Fostering the development of adults on the autism spectrum and those who work with and for them

Xenia Grant
Xenia Grant
Letter from the 
Guest Editor
I am Xenia Grant, Facilitator of the Englewood and Lakewood Global & Regional Asperger Syndrome Partnership (GRASP) chapters in Colorado. I am this month's guest editor for the AGI E-Bulletin on the topic of Autism 30+. 
As a 51-year-old autistic woman, this issue is near and dear to my heart because autistic people my age have few to no services to assist in living our lives to the fullest. Sadly, our society focuses on those who are under 21, because of the 'quick fix' mentality that is pervasive in our society. And now in 2016, Americans are realizing that autistic people grow up and get old, and this calls for an understanding of how to best serve us as the people we are.

In this issue of the eBulletin, Michael Berg and Michele Newman, write about their recent experiences as autistic adults who are over 30, and researcher, Scott Wright, contextualizes their experiences within the fields of services, gerontology and the future we must all face as not only children with autism age, but as autism itself ages.
Michael Berg writes about his journey in obtaining employment in this century and the difficulties he encounters. Even though he is a Board member of the Autism Society of Colorado, he writes of the bias that workplaces, both management and workers, have when it comes to autism. Michele Newman writes about post-menopausal health issues and challenges for ASD women. Very little is written about autistic women and even less is out there about women with ASD over 30. In her article, Michele writes about her experience as a woman diagnosed in middle age and how misdiagnoses have affected her life, highlighting the limited understanding that medical personnel have when it comes to adult autism.

I hope that you will find this issue insightful and interesting. If you remember the Dr. Seuss animation, "Horton Hears a Who", I hope you'll also hear the message we relate in this issue about adults with autism who have moved into their 30s, 40s, 50, 60s, 70s and beyond: "We are here! We are here! We are here!"

Xenia Grant
Guest Editor

Autism and Employment,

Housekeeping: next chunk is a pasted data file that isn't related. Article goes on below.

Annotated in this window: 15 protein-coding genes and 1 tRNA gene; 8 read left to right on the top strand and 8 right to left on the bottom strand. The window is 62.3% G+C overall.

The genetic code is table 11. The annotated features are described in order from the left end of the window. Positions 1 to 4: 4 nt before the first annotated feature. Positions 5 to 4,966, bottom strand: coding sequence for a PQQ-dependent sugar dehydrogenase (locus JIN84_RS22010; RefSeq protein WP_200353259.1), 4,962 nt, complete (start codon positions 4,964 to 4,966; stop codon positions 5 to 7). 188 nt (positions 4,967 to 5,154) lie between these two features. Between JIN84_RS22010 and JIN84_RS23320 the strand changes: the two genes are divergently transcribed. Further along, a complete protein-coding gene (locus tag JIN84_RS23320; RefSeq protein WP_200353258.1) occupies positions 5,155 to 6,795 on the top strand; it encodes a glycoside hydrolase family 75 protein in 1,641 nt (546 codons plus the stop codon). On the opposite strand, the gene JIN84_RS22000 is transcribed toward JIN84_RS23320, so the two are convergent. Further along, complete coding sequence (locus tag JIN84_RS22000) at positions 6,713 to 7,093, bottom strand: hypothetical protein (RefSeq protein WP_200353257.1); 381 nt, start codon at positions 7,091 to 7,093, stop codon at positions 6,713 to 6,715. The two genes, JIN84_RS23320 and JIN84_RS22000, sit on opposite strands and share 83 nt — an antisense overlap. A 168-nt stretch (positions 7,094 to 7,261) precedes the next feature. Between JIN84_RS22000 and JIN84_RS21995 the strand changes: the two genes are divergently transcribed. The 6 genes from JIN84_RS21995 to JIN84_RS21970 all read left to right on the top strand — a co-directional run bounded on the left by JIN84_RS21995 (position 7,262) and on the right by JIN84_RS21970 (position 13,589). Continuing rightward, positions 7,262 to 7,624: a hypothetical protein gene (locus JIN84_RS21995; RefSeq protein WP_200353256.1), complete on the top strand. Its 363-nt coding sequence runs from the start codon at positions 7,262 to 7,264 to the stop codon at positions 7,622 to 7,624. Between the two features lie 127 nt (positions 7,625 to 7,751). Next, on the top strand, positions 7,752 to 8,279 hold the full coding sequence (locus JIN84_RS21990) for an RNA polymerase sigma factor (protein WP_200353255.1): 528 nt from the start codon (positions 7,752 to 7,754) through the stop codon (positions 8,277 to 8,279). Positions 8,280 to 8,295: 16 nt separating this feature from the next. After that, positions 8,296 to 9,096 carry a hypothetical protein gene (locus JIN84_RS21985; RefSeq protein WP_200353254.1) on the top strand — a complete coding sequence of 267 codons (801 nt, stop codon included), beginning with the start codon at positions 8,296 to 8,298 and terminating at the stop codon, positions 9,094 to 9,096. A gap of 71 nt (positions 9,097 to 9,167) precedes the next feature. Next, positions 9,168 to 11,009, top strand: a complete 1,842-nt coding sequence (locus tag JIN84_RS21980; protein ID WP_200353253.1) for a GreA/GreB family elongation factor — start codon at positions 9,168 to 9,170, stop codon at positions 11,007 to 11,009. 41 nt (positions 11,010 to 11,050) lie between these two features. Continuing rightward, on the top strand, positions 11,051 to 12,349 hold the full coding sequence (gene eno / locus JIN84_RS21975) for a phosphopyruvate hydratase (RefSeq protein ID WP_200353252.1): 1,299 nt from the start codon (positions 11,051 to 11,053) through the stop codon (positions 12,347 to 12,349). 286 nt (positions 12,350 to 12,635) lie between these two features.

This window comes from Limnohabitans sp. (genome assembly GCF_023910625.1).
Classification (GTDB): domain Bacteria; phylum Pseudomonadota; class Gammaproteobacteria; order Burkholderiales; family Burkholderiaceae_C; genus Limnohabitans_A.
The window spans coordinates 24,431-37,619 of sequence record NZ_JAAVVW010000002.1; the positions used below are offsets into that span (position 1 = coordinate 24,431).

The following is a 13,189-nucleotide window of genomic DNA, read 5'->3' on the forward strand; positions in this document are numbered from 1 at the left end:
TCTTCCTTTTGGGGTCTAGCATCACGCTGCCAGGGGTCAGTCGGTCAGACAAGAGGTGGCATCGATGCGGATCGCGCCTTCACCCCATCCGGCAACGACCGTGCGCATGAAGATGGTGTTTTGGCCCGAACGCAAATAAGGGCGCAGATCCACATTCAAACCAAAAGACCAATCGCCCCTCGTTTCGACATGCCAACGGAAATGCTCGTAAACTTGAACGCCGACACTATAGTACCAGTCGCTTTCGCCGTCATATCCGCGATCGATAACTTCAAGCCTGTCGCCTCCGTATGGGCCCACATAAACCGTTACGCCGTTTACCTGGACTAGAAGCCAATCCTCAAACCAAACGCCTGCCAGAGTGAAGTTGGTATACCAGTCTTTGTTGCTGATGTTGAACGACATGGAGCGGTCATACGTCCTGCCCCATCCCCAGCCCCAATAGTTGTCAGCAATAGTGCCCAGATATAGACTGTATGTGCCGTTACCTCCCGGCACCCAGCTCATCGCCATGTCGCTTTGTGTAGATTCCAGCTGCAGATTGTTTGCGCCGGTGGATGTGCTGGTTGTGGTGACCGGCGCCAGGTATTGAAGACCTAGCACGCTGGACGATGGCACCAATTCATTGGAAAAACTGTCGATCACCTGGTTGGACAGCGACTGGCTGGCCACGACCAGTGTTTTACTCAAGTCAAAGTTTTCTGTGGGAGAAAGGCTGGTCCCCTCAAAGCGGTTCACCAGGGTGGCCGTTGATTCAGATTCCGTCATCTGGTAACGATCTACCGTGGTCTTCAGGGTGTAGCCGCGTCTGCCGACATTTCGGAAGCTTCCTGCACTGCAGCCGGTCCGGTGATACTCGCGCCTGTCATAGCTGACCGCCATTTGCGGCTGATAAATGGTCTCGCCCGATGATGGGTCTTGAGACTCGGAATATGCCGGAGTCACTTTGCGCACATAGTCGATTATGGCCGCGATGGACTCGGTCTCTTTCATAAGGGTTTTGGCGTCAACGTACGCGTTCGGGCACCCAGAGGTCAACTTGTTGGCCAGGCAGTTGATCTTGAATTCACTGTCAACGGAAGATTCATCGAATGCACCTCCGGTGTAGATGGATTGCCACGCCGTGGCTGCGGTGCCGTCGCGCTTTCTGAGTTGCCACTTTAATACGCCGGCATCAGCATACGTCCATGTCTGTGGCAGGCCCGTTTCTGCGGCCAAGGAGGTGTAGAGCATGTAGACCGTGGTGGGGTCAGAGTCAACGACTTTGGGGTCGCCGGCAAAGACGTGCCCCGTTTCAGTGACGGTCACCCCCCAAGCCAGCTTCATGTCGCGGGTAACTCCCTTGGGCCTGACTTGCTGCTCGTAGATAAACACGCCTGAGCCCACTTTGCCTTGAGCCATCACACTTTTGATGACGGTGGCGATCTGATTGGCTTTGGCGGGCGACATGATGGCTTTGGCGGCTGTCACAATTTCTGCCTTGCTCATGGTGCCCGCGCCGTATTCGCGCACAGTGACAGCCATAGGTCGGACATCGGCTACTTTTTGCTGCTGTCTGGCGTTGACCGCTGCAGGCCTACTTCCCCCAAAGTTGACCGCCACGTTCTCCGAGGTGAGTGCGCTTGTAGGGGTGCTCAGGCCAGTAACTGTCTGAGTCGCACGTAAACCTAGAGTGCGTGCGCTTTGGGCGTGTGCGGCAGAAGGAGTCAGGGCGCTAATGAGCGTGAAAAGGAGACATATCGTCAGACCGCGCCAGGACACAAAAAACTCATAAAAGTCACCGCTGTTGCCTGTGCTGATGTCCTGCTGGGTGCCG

one person's story
Mike Berg
When I was 14 years old and in 8th grade, I was diagnosed as having Asperger's Syndrome at Children's Hospital in Denver because my parents felt there was something wrong with me.
In high school, I managed to land part-time jobs at Chick-fil-A, King Soopers and Sports Authority.  At all these jobs, I faced enormous prejudice from both customers and staff.  After six months, I was fired from Sports Authority, due to the social struggles I faced on the job.

When I graduated high school, I was trying to get into college and being unsure of what direction I should take, I contacted Vocational Rehabilitation to be evaluated for what kind of skill set I possessed.  It was discovered that my skill set was best in the areas of data entry, numbers, and computers, so I enrolled in a program through the Community College of Denver West (CCD) called ROOTS. This program trained me in data entry and accounting. It was there where I learned how to use Microsoft Word, and once I graduated, I was encouraged to apply for internships through the Federal Government where I was told that there was a 90% success rate. I graduated in 2006 with a Certificate in Microsoft Office, but I continued to struggle in getting employment despite the fact that I had over twenty-five interviews with the city of Denver between September 2006 and April 2007. Finally, I landed a job as a dishwasher from October 2006 to April 2007 but was let go because a foreign exchange student replaced me.

In 2007, Voc Rehab referred me to Bayaud Enterprises, a job assessment and training program. I also was placed in an apartment complex and there encountered problems because of social struggles. Bayaud informed me that my testing period there was a complete failure. The following year, Voc Rehab made another try with Bayaud, and I became a mail clerk at a Veteran's Hospital. I had this job for six months instead of the usual three because I excelled there. Despite this success, after my training ended, Bayaud was unwilling to help me and further and refused to refer me to future jobs.